Washington, DC (August 3, 2017) – Yesterday, Global Health Council (GHC) applauded U.S. Senators Susan Collins (R-ME) and Chris Coons (D-DE) who led a bipartisan group of 10 Senators to reintroduce the Reach Every Mother and Child Act (S.1730). This bipartisan legislation aims to accelerate the reduction of preventable child, newborn, and maternal deaths, putting us within reach of the global commitment to end these deaths within a generation.

“Strong investments in maternal and child health programs have been critical in helping us to drastically reduce the number of maternal, newborn, and child deaths. However, every day women and children still die from preventable conditions such as complications during labor or from diarrhea, and this is unacceptable when we know what works,” said Loyce Pace, GHC President and Executive Director. “The Reach Every Mother and Child Act ensures that we are maximizing investments to save the lives of women and children around the world.”

The Reach Act builds upon the success of such global health initiatives as PEPFAR and the President’s Malaria Initiative, and would enact key reforms that increase the effectiveness and impact of USAID maternal and child survival programs. A companion bill is expected to be introduced in the House later this year.

Specifically, the legislation would require a coordinated U.S. government strategy that addresses ending preventable child and maternal deaths, as well as institute reporting requirements to improve efficiency, transparency, accountability, and oversight of maternal and child health programs. In addition, it would establish the position of Child and Maternal Survival Coordinator at USAID and ensure that the return on U.S. investments are maximized through a scale-up of the highest impact, evident-based interventions. The legislation would also allow USAID to explore innovative financing tools.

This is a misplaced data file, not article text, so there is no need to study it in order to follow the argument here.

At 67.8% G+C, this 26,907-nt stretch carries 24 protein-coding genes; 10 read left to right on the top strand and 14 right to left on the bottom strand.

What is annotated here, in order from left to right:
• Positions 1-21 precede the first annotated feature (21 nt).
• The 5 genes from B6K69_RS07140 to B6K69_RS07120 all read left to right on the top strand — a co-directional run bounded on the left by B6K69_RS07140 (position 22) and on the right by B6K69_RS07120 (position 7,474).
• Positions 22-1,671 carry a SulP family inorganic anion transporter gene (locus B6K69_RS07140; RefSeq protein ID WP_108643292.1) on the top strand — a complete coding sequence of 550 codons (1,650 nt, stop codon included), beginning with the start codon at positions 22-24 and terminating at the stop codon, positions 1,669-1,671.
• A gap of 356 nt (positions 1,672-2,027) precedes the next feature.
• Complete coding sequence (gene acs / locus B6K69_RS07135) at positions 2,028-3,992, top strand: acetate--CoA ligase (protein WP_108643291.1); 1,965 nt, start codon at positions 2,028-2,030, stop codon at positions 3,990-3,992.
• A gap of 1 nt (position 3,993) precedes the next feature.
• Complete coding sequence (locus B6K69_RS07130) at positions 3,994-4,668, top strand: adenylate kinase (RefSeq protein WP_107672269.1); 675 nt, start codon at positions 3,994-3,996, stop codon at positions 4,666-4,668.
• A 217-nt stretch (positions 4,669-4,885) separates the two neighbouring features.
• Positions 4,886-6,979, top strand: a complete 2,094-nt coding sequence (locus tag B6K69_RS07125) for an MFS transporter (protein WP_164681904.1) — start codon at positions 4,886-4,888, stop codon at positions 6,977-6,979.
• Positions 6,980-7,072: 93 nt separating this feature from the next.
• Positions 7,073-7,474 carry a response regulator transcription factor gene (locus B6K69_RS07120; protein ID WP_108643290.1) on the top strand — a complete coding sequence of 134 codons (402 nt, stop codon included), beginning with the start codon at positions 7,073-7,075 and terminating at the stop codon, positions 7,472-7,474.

In addition to Senators Collins and Coons, the Reach Act is sponsored by Gerald Moran (R-KS), Jeanne Shaheen (D-NH), Marco Rubio (R-FL), Richard Blumenthal (D-CT), Mike Enzi (R-WY), Johnny Isakson (R-GA), Richard Durbin  (D-IL), and Chris Murphy (D-CT).

The Reach Act is supported by more than 50 diverse non-profit and faith-based organizations working to end preventable maternal, newborn, and child mortality at home and abroad.

About Global Health Council
Established in 1972, Global Health Council (GHC) is the leading membership organization supporting and connecting advocates, implementers, and stakeholders around global health priorities worldwide. GHC represents the collaborative voice of the community on key issues; we convene stakeholders around key priorities and actively engage with decision makers to influence global health policy. Learn more at www.globalhealth.org. Follow GHC on Twitter or “Like” us on Facebook for more information.

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Gutting Global Health Programs Serves No One

Washington, DC (May 23, 2017) — Today the Trump administration released its proposed budget for Fiscal Year (FY) 2018 that contains a 26 percent decrease in global health funding at the U.S. Agency for International Development (USAID) and Department of State, as well as the elimination of development assistance. In addition, cuts were recommended for programs at the Department of Health and Human Services that support global health, global health research and development, and global health security. Of note, is the zeroing out of USAID’s family planning programs and critical partnerships through Fogarty International Center at the National Institutes of Health (NIH). These cuts will have a significant impact on current global health programs, and will have a devastating effect on the world’s poor as well as ripple effects for Americans.

Global Health Council is deeply concerned that these drastic budget cuts would impede efforts to fight diseases such as HIV/AIDS, malaria, and polio; improving maternal and child health; and strengthening global responses to disease outbreaks such as Zika and Ebola.